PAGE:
This week Alison was talking about putting off starting something because there was a part of it she didn't like doing. And she said 'we all do that'. I'm not sure we all do- I sometimes think my mom's motto is 'never put off until tomorrow what you could have done yesterday'. But it's for sure that *I* resemble that remark.
I put things off all the time, and very often the trigger is uncertainty or distaste for some part of the project. I waited until the rest of the sweater was nearly done to frog and reknit the sleeve that irritated me, for example, in the non-Christmas cardigan. And I waited until it nearly expired before renewing my passport (despite the fact that it wasn't actually useful for some months before- a lot of countries won't let you in unless you have at least 6 months left before your passport expires- it's been on my to-do list since about February).
In a more immediate example, the chain broke on the toilet in our second bathroom. This is only a mild inconvenience- most of the time, one bathroom is sufficient for two adults, and the second bathroom doesn't get used a lot anyway because the main bathroom is more centrally located. And in a pinch, you can reach into the tank and raise the flapper valve manually. (Which is not nice, but you were going to wash your hands anyway, weren't you?)
This project is a double whammy in the project starting department. I don't know how long it will take, or if it will require parts. And mucking around in the toilet tank is not on anyone's list of ten favorite leisure activities. (I'm pretty sure.) Now you're probably wondering what the heck kind of engineer I am, and don't I own a paperclip? Well, on this particular toilet, the 'chain' is a plastic strap, which was apparently molded into top of the flapper.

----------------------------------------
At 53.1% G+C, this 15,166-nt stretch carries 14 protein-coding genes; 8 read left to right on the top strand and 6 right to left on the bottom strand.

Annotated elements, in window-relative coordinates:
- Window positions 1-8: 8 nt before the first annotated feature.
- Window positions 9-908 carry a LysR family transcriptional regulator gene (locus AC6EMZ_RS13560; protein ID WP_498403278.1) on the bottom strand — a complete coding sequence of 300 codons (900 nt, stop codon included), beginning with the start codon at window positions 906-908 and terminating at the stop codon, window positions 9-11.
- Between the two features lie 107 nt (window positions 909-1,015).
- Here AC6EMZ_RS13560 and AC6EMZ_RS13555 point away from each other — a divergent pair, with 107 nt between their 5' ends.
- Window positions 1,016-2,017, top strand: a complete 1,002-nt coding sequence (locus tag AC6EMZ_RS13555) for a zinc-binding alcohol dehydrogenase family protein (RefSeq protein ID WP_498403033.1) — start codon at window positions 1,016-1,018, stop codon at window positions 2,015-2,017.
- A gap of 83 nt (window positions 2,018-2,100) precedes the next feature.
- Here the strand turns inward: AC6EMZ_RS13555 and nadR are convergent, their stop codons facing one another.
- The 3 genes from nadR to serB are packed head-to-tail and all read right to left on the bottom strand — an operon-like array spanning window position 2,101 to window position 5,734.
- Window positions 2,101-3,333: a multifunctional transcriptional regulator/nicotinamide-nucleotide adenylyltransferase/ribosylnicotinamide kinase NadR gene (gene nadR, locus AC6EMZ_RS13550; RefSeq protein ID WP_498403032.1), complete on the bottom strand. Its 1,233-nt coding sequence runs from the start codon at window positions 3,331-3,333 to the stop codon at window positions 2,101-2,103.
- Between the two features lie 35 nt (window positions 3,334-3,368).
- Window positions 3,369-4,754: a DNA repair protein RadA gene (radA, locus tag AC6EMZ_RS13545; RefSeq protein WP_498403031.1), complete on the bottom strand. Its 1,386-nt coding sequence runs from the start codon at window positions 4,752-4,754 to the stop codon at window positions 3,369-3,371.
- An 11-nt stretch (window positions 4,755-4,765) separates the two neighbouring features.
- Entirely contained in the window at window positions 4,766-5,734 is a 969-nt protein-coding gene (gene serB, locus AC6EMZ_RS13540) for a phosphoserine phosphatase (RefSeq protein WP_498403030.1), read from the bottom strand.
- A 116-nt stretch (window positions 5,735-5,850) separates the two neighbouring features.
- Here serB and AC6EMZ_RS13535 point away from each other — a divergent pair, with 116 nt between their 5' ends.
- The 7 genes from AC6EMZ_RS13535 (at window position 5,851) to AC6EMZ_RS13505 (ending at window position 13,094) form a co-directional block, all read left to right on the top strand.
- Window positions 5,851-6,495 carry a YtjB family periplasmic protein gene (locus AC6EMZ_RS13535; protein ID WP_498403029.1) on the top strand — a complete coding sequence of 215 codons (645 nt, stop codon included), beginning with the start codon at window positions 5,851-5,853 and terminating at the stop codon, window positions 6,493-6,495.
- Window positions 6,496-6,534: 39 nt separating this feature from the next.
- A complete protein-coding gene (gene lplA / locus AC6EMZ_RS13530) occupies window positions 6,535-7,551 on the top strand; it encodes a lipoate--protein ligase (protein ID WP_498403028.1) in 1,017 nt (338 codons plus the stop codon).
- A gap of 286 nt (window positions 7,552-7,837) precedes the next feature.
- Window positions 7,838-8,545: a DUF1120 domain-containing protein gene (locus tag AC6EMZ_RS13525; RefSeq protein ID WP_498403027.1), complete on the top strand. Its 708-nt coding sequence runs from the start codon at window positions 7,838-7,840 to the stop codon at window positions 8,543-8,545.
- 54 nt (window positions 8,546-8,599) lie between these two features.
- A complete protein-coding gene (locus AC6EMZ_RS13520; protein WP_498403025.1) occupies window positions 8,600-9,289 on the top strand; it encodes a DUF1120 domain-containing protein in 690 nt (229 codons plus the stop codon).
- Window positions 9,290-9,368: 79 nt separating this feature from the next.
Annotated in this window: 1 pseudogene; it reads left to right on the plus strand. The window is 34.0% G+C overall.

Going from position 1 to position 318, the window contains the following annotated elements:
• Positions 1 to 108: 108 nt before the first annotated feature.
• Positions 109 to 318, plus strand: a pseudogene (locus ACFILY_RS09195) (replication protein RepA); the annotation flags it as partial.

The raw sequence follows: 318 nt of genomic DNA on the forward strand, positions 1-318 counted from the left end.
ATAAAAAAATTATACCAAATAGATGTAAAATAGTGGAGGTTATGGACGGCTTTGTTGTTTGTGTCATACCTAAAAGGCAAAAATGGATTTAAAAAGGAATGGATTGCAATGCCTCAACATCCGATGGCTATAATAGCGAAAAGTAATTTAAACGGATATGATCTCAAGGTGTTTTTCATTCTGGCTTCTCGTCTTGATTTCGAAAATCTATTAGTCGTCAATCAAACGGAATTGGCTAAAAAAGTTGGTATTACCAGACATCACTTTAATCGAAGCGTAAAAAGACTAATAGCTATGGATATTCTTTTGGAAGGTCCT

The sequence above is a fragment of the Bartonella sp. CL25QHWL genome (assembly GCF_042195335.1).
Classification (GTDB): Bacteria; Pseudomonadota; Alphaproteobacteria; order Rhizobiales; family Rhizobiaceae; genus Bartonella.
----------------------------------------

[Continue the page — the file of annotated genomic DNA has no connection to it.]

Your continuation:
If it was just a matter of wiring two broken pieces together it would be no problem. But no- first I needed to figure out how to attach a new chain to the valve. So, I put it off.
But yesterday, inspired by Alison and a lifetime of exposure to my mother's sterling example, I decided to tackle it.
My plans in order of least to most trouble:
a) Can I just shove a large needle through the tab where the old strap was attached, threaded with cording?
b) Dismount the flapper, drill a small hole through the tab and then rewire it with a substitute material (fishing line, most likely).
c) Replace the flapper entirely.
I wasn't too sanguine about a) but it was the only option that didn't involve taking things apart. (There wasn't room to wedge the drill in the toilet tank to put a hole in the flapper tab, even if I thought it was a good idea to get electricity that close to water.) And c) required a trip to the hardware store (irritating), spending money (see previous post on torturing small change), as well as the chance of getting a wrong part, which would require even more annoyance to sort out.
But once I'd turned off the water and drained the tank, it turned out to be fairly easy to take out the flapper, whisk it down to the basement workshop (which in a fit of energy I'd finally partially shoveled out a couple of weeks ago- only two years after the House Renovation Project of Doom that filled it with crap!), and drilled a hole in the tab. A few more minutes of messing around with fishing line (which I don't use for fishing but rather for minor repairs where water-proof-ness or transparency is advantageous). Et voila! (That's French for 'I finally got around to it.' )
One more task off the eternal House Project List. And the moral of the story? Not *every* project is doomed to enormous complications and added expense. Every once in a while the fates will pitch you an easy one to keep you off-balance.